When you’re online, you may think you control your digital identity. However, big companies like Google and Facebook know your name, email, and sometimes even your location. They keep all this data for themselves, using it however they want. This is a big problem with today’s online identity systems, which let these companies store and control your data on their central servers. But a new solution, called self-sovereign identity (SSI), is here to change this. It aims to give users full control over their own digital information, taking power away from big tech companies.
What Is Self-Sovereign Identity (SSI)?
Self-sovereign Identity (SSI) is an emerging technology that aims to revolutionize the digital identity ecosystem. SSI offers users full control over the storage and management of their identity and digital footprints, distinguishing it from traditional centralized databases. With SSI, you can control your information and dictate how much of it is released to websites, apps, or services. This level of control safeguards you from massive centralized server hacks that often lead to identity theft and fraud.
A major advantage of SSI is that it enables users to use their smartphones as a digital ID wallet that stores their identities and personal information. This facilitates easy access to personal data at any time, turning your smartphone into a digital ID card containing various verification credentials. Despite these significant advancements, concerns about the security of SSI and its potential misuse have been raised. To understand why these concerns are largely unfounded, continue reading.
Why The Need For SSI Is Non-Negotiable
Data stored in a centralized system is vulnerable to hacking and can be unreliable when needed the most. Moreover, it takes longer to verify credentials, resulting in an increased number of fake IDs and unchecked certifications. However, self-sovereign identity (SSI) is solving these problems and more. It’s not just about handing control of data back to users.
Presently, credentials require users to retrieve an ID from their wallets to access services that require verification. However, ensuring the authenticity of an ID can be challenging. Some organizations attempt to verify IDs’ validity through central online databases, but this becomes impossible in the absence of an internet connection or when the website/server is inaccessible. As a result, vendors or entities may have no choice but to accept an ID, hoping it is valid.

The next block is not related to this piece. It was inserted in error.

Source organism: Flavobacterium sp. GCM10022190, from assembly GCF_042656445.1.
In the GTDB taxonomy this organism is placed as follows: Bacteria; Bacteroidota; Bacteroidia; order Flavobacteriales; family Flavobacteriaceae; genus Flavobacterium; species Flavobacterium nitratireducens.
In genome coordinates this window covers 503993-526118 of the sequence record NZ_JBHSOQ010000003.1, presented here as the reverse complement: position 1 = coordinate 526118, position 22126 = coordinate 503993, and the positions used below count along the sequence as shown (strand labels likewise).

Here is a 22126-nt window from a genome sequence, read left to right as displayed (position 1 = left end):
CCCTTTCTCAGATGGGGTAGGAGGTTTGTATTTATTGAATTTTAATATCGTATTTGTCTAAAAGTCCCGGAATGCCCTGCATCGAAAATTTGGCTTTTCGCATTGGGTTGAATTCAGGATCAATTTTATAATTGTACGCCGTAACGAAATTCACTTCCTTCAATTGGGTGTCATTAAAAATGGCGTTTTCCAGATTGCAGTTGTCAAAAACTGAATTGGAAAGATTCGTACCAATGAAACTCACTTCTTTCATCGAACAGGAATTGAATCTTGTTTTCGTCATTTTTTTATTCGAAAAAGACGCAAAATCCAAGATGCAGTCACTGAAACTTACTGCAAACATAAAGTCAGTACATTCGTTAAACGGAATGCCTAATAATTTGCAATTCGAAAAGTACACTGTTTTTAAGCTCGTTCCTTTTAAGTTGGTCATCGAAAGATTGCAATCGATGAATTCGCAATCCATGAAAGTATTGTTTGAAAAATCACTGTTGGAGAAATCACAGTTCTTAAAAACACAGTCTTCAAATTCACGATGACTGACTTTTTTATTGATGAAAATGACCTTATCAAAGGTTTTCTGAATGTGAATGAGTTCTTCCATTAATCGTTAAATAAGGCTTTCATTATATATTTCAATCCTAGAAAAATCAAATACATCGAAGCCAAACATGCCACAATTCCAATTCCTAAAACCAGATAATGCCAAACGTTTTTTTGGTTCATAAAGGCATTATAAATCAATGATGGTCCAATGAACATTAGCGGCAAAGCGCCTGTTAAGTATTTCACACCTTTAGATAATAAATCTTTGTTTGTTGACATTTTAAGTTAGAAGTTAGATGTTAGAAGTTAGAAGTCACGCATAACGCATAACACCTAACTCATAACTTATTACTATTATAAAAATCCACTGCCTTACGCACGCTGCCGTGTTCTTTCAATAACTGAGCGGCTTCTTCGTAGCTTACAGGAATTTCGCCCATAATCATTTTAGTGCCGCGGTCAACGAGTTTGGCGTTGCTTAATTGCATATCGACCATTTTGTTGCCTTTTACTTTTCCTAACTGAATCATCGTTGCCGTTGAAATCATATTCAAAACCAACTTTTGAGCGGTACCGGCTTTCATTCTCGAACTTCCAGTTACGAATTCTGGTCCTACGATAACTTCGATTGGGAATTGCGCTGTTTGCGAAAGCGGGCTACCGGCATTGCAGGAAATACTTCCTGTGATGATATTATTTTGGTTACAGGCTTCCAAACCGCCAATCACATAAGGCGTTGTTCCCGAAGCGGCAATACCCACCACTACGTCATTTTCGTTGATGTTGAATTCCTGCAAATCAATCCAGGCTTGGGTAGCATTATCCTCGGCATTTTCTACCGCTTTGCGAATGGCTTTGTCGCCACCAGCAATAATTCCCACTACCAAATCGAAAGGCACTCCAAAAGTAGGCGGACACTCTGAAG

These situations occur frequently, leading to the unnoticed presence of fake credentials. In the worst-case scenario, a database responsible for ID authentication can be hacked, introducing more fake IDs and compromising the central server or database.
Transforming the Identity Landscape
Federated identity management, handled by government-centralized systems and tech giants such as Facebook, Twitter, and Instagram, is contributing to the rise in fake IDs, identity theft, and identity fraud. SSI is revolutionizing the identity ecosystem, which is estimated to be worth one billion dollars in 2024. Several industry experts predict it will become the next trillion-dollar market within a few years. However, concerns about its security have been raised. The frameworks that make up self-sovereign identity, known as the pillars of SSI, are proving to be a secure solution to combat the global identity theft epidemic, which is worth billions of dollars.
The Pillars of Self-Sovereign Identity (SSI)
Digital identity encompasses any traceable data or internet footprint associated with an individual or entity. While centralized identity management allows easy tracing of data, SSI utilizes users’ information in unrelated patterns, enhancing privacy. SSI’s three pillars actively contribute to the creation of fraud-proof identity and credentials. The technology behind SSI is highly unique, ensuring that credentials remain tamper-proof while avoiding centralized storage. Additionally, the owner’s real-world identity can be easily verified through a blockchain-powered Uniform Resource Identifier (URI), called Decentralized Identifiers (DIDs). Below are the three pillars of SSI:
- Decentralized Identifier (DIDs)
- Verifiable Credentials (VCs)
Decentralized Identifiers (DIDs)
DIDs, or Decentralized Identifiers, are a type of Uniform Resource Identifier (URI) that are globally unique and built on decentralized databases. DIDs, unlike third-party identifiers that rely on centralized databases, operate on the decentralized blockchain framework. This allows for individual identification and verification on the blockchain, eliminating the need for a central authority.
One of the key features of DIDs is that they are based on encryption and decryption technology, making them cryptographically verifiable. Furthermore, DIDs do not contain any personally identifiable information (PII), which enhances privacy and security. DIDs are created, owned, and controlled by users and are independent of any organization. Check out this extensive article about Decentralized Identifiers (DIDs).
Verifiable Credentials (VCs)
Verifiable credentials (VCs) offer a more secure and tamper-evident means of digital credential presentation than simply converting physical copies into digital copies. VCs rely on digital signatures for ensuring validity and authenticity. This means they cannot be forged or faked without proof of tampering, making them highly secure.
VCs can be presented to organizations or verifiers as a new form of digital credential.